4 4.3.3 Stress in the fluid Now suppose we have a suspension containing many of these dumbbells. What will the extra stress they contribute be? Of course, the fluid they are suspended in, which has its own viscosity η, will continue to contribute a Newtonian stress; we re just looking for the polymer extra stress, σ p. Again, we look at the tiny surface element with area δs and unit normal n. interested in dumbbells that cross the surface. n We are The force associated with a single dumbbell that crosses the surface is λr; how many will cross the surface? Clearly a long dumbbell is more likely to cross the surface than a short one; and a dumbbell which is lined up with n is more likely to cross the surface than one which is perpendicular to it. If there are m dumbbells per unit volume, then we expect the number crossing our surface element to be mr n δs. Then the extra stress exerted by the dumbbells is σ p n δs = λr(mr n δs so σ p = mλrr = 3πηam rr. 2τ Again, we introduce a name for the new constant: this time, G = 3πηam/2τ so that σ p = Grr Adding Brownian motion We have worked out how a dumbbell will evolve if its motion is deterministic, and the stress it will cause. But to complete the model, we need to add Brownian motion of the two beads. We simply add a standard 3D Brownian motion (i.e. each of the x, y, z components is a Brownian motion to the evolution of the vector r: ( dr = 1 2τ r + r u(x dt + τ 1/2 db t We have chosen τ 1/2 as the coefficient for two reasons: it has the correct dimension; but also because (as we will see later this leads to a dumbbell with no flow having a natural length of 1. 20

5 Because we eventually want to work out the extra stress, we then define the conformation tensor A(x, t = IE [r(x, tr(x, t] which will give us σ p = GA. Now we use the first-step method (see GM01 part 1. As we take a time-step dt, the position x of our dumbbell will move to So when we take our time-step, we get x + dx = x + u(xdt. A(x + u(xdt, t + dt = IE [(r + dr(r + dr] = IE [r r + r dr + dr r + dr dr] A(x + u(xdt, t + dt = IE [r r] + IE [r dr] + IE [dr r] + IE [dr dr] Now let s look at these four terms separately. As usual, we only keep terms up to order dt. IE [r r] = A(x, t [ (( IE [r dr] = IE r 1 [ = IE r ] 2τ r + r u(x dt + τ 1/2 db t (( 1 2τ r + r u(x ] dt = 1 Adt + A udt 2τ [(( IE [dr r] = IE 1 ] 2τ r + r u(x dt + τ 1/2 db t r [(( = IE 1 ] 2τ r + r u(x dt r = 1 2τ Adt + ( u Adt [(( IE [dr dr] = IE r (( 2τ + r u dt + τ 1/2 db t r ] 2τ + r u dt + τ 1/2 db t = IE [( ( ] τ 1/2 db t τ 1/2 db t = τ 1 Idt We also need to look at the left-hand side term. A(x + u(xdt, t + dt = A(x + u(xdt, t + dt A(x, t + dt + A(x, t + dt = (udt A + A(x, t + dt = (udt A + A(x, t + dt A(x, t + A(x, t = (u Adt + A dt + A(x, t t 21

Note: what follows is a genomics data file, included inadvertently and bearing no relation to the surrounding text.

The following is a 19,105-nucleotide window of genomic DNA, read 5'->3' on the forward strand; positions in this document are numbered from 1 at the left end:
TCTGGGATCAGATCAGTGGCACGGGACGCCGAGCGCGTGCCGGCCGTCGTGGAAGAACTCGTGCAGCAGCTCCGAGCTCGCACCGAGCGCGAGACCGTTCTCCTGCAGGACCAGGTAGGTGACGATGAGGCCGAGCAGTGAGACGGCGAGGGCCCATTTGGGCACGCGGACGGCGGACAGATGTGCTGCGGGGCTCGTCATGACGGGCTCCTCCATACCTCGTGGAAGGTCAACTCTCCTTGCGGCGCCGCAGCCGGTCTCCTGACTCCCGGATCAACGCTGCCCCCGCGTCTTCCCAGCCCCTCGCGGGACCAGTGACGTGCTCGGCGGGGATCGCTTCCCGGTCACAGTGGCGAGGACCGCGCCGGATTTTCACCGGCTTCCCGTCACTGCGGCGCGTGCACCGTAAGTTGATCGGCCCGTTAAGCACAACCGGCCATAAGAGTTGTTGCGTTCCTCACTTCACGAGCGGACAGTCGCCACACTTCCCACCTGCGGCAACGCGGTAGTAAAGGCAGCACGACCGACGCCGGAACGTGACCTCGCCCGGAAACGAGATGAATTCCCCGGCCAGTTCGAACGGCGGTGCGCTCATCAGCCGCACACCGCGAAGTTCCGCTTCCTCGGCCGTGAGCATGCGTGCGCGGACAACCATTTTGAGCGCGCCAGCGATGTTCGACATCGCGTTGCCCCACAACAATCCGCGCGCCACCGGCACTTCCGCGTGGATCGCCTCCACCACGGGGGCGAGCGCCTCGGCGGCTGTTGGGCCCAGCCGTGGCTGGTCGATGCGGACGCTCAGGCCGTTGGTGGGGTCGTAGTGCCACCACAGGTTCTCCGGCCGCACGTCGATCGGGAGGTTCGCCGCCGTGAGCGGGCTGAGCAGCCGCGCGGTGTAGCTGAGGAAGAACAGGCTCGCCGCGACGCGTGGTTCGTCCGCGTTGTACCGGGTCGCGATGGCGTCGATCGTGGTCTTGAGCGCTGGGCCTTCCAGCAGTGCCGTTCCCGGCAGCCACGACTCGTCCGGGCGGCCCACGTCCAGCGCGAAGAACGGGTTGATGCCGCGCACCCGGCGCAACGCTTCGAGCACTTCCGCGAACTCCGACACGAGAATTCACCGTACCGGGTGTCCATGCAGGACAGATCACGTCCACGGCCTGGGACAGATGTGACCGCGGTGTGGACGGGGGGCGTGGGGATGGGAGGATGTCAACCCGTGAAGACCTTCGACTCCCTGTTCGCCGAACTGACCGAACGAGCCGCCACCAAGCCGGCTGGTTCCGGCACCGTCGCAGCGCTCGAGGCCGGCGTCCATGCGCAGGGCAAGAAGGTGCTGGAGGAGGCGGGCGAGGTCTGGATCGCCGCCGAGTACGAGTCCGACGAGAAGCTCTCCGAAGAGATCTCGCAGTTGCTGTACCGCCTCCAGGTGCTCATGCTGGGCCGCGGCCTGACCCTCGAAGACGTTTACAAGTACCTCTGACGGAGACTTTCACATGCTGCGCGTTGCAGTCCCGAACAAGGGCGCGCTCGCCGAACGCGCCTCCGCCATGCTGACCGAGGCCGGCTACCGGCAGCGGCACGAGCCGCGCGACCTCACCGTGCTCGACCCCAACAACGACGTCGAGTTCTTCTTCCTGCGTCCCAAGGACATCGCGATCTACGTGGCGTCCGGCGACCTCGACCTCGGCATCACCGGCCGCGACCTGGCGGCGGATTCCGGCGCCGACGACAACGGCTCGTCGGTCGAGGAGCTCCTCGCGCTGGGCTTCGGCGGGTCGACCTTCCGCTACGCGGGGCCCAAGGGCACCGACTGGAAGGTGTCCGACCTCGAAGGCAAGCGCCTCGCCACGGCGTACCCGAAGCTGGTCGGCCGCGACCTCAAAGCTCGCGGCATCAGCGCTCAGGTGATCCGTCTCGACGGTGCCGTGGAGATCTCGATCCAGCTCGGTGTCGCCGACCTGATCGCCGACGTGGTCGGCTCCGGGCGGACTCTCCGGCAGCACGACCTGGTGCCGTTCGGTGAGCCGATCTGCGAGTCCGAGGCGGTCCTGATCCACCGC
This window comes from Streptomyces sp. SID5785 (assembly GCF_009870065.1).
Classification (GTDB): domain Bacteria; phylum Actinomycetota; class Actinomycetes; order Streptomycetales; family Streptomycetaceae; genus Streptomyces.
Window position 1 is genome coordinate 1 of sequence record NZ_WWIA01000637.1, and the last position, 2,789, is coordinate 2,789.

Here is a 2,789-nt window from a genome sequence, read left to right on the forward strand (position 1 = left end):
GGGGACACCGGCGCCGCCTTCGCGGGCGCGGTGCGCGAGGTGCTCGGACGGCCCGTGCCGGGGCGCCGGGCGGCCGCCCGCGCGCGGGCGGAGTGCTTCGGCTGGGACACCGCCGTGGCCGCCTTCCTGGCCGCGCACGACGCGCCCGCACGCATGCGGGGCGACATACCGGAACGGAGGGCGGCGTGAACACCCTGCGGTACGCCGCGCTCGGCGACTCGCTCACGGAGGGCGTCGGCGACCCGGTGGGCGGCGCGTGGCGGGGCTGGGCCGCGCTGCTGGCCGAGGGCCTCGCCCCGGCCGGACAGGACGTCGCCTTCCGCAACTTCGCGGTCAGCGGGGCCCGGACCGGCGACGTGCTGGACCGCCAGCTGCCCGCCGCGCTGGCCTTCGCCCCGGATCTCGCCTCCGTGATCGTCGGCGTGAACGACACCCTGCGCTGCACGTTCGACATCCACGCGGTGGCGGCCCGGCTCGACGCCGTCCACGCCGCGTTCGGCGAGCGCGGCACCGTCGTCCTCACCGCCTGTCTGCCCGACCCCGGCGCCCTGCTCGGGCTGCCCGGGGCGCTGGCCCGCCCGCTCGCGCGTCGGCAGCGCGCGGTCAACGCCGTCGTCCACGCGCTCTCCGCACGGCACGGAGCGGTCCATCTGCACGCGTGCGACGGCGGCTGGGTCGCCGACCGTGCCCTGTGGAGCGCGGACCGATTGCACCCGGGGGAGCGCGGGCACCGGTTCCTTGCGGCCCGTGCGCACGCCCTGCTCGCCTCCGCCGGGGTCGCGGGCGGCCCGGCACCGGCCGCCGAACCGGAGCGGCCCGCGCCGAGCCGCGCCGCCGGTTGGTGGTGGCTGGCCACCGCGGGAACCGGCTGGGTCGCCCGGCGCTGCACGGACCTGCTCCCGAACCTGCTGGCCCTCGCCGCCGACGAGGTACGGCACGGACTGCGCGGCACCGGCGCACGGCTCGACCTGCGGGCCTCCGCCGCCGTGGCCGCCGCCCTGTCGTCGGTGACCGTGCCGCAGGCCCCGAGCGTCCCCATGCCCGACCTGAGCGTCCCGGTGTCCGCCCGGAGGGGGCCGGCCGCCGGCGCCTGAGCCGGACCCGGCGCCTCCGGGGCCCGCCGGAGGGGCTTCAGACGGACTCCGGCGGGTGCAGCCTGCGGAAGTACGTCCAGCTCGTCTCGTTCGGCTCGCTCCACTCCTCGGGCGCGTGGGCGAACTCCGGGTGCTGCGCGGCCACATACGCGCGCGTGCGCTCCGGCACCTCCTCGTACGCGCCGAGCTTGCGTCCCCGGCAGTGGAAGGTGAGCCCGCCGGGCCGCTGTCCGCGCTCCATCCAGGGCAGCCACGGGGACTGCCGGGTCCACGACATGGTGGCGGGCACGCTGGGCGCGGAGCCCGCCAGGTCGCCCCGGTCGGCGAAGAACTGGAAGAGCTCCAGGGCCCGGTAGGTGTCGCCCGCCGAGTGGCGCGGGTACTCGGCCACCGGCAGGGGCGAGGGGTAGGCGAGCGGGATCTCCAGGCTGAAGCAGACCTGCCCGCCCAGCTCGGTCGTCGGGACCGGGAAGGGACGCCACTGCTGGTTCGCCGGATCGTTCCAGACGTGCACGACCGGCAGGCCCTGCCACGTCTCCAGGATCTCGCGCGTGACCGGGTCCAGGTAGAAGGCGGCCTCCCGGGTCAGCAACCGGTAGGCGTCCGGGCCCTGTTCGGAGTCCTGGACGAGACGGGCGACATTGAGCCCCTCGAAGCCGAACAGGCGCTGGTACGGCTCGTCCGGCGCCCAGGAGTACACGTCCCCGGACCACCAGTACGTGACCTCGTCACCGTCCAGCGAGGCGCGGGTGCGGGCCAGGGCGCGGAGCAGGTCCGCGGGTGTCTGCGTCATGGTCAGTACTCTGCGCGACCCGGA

6 Putting these all together gives: ( A + (u A dt = 1 1 Adt + A udt t 2τ 2τ Adt + ( u Adt + 1 τ Idt A t + (u A A u ( u A = 1 τ and the polymer extra stress is σ p = GA. ( A I The terms on the left-hand side of the A equation are called the co-deformational time derivative because they represent what happens to a line element that is deforming with the flow. We have now derived the Oldroyd-B equations: A u = 0 ( u ρ t + u u = σ σ = pi + η ( u + ( u + GA t + (u A A u ( u A = 1 τ ( A I In the final lecture we will see how the fluid corresponding to these equations behaves. 22